Chilean architects Mauricio Pezo and Sofia von Ellrichshausen are presenting a concept for a megastructure built from 100 overlapping circular enclosures, as part of an exhibition in the Czech Republic (+ slideshow).
Pezo von Ellrichshausen worked with architecture students from the Technical University of Liberec on the project Infinite Motive, which imagines a sprawling architectural structure made from circles in a wide variety of sizes.
It is one of two works on show at the Gallery of Contemporary Art/House of Art in České Budějovice as part of the exhibition Finite Format.
According to the architects, the aim of the project was to investigate the capacity for architectural experimentation when constrained to a single repeating element – in this case, the circle.
The duo have produced a series of drawings exploring this, both in configurations of 10 and 100 circles. They have also built a large scale model out of cardboard, which forms a centrepiece for the exhibition.
The seemingly random arrangement of the shapes demonstrates the scope of room shapes and sizes possible, despite the original constraint. Some are still round, others are crescent shaped, but the majority are much more complex.
The sense of scale is emphasised by a series of doorways cut through the walls, as well as by the addition of figurines.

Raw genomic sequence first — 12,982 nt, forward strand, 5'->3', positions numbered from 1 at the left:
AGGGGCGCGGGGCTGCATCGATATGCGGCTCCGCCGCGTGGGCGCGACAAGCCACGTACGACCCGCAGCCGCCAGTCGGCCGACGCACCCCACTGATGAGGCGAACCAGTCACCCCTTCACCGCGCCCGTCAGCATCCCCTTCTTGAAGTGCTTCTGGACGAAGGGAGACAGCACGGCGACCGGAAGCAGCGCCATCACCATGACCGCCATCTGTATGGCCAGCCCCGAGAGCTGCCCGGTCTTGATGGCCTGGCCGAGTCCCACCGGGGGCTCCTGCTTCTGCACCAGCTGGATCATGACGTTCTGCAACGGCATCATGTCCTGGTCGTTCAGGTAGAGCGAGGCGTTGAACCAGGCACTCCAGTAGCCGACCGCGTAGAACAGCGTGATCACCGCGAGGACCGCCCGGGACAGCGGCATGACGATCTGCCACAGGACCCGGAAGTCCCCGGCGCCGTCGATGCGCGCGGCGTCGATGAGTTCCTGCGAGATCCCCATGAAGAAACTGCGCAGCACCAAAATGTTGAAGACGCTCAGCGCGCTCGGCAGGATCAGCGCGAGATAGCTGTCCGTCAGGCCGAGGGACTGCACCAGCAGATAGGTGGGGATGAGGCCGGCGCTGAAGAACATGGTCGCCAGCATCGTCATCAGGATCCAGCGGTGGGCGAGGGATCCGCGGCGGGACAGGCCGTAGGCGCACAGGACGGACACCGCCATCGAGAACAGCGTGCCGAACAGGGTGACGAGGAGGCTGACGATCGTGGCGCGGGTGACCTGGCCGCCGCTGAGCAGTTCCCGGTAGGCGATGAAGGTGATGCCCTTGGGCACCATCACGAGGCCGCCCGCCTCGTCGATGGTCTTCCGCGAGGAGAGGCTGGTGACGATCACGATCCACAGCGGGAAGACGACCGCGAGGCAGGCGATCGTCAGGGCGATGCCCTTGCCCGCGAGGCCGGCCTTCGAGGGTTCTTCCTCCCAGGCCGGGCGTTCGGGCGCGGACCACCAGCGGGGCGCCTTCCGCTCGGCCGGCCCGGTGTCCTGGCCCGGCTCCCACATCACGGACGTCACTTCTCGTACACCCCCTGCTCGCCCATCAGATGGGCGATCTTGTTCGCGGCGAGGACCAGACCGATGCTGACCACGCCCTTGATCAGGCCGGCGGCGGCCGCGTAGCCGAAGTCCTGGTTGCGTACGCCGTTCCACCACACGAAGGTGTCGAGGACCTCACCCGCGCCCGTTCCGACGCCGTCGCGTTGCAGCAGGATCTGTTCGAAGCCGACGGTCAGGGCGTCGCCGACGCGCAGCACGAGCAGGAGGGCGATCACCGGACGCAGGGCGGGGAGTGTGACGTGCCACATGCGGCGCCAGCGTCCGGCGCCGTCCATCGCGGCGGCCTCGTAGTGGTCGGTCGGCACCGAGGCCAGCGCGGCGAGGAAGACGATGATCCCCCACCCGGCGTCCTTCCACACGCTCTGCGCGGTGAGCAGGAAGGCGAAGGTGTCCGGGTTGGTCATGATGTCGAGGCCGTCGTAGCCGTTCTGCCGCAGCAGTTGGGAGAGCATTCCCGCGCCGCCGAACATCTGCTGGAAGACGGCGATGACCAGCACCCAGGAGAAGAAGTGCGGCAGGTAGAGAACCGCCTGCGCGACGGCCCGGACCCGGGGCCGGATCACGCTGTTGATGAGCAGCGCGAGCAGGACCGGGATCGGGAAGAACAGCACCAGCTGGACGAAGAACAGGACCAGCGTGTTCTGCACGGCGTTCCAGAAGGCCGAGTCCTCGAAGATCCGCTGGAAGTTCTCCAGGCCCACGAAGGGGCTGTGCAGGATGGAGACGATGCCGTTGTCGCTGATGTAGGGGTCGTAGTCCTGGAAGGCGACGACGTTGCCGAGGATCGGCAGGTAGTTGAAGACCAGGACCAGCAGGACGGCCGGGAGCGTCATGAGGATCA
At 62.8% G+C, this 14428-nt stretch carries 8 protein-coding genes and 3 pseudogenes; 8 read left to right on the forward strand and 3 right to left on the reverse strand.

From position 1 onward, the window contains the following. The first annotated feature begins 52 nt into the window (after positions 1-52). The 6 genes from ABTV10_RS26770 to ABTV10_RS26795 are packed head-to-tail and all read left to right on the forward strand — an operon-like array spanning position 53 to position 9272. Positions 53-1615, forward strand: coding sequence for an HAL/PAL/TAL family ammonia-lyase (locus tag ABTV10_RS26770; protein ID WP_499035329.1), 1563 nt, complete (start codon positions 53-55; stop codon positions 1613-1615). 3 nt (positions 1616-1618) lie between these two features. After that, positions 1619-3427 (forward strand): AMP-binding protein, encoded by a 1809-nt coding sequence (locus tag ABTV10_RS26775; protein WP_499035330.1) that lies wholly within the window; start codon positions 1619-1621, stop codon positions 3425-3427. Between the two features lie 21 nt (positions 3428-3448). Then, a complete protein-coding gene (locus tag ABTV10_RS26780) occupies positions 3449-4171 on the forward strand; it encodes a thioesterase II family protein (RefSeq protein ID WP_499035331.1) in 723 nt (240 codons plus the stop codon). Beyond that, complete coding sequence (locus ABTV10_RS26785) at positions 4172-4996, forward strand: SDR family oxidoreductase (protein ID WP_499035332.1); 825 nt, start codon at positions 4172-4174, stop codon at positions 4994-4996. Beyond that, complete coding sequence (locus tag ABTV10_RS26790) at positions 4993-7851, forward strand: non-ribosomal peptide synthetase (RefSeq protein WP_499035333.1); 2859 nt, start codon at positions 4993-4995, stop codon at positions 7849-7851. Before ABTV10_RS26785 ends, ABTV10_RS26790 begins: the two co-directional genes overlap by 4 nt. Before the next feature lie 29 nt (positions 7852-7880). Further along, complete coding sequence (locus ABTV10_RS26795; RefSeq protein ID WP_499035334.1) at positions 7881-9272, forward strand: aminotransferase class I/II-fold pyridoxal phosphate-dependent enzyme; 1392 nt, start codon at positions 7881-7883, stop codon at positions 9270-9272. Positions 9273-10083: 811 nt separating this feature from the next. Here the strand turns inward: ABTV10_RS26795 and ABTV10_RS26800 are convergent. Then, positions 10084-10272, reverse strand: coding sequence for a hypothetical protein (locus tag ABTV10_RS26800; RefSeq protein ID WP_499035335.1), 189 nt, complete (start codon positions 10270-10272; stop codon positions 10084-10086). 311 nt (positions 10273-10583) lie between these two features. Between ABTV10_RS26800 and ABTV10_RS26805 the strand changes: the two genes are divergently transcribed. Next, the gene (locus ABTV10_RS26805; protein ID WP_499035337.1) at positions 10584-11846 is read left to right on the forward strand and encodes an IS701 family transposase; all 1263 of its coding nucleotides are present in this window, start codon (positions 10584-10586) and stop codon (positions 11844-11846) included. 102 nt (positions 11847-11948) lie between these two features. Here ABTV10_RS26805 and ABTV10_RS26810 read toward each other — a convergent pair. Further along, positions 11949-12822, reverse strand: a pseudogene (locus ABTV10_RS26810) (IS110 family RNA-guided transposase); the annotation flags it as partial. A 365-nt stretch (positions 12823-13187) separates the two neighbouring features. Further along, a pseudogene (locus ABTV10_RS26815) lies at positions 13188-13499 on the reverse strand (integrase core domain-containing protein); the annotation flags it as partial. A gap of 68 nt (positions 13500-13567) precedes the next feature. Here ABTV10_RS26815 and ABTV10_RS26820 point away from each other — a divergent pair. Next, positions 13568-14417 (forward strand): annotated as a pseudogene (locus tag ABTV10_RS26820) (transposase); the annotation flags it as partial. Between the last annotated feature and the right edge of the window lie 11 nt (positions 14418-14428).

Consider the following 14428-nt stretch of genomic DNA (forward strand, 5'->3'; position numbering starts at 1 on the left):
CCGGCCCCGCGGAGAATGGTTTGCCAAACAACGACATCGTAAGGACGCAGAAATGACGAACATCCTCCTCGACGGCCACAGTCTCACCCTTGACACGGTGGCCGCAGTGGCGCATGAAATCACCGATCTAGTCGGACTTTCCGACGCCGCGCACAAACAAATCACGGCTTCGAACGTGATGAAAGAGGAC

The project can be seen as a continuation of the architects' ongoing interest in architecture that adheres to a strict geometry. Examples of this include their strictly gridded Casa Meri and the symmetrical Casa Pezo.
"We believe the beauty of vernacular architecture resides in its unapologetic sense of naiveté, in its fragile sense of ingenuity, of being 'unaware of itself', intuitive, primitive, innate, almost a sheer product of natural commandments, an instinct," said Pezo and von Ellrichshausen.
"But architecture is far from that original innocence," they added. "It is in fact an explicit opposition to nature."
"Architecture is a product of reason; it is an artefact, a more or less intentional device. While nature is somehow given, architecture is constructed by motives, purposes, by artificial orders."
Infinite Motive is presented alongside a second work – comprising two collections of 243 paintings. Both sets of images show a simple rectilinear volume incrementally adapted into a variety of different forms.
Mauricio Pezo and Sofia von Ellrichshausen established their architectural studio in 2002 in Concepción, Chile. Their own house and studio is a seven-storey tower with rough concrete walls and a complex layout.
"Over more than 10 years, the architects have created a remarkably concise body of work, with a distinctive signature style, independent of the latest trends, and with a clear eye towards designing structures imbued with enduring value," said the gallery's chief curator, Michal Škoda.
"The work of Pezo von Ellrichshausen can be described as possessing a clear signature style, one that is based on simple geometry and is not subject to any design trends or the latest special technologies," he added.
"The aforementioned absence of design is considered an important factor, for good architecture is not about appearances but should ensure that we have the best possible experience from the space."
The exhibition continues until 19 November 2015. It is supported by the Czech Ministry of Culture and the Embassy of the Republic of Chile.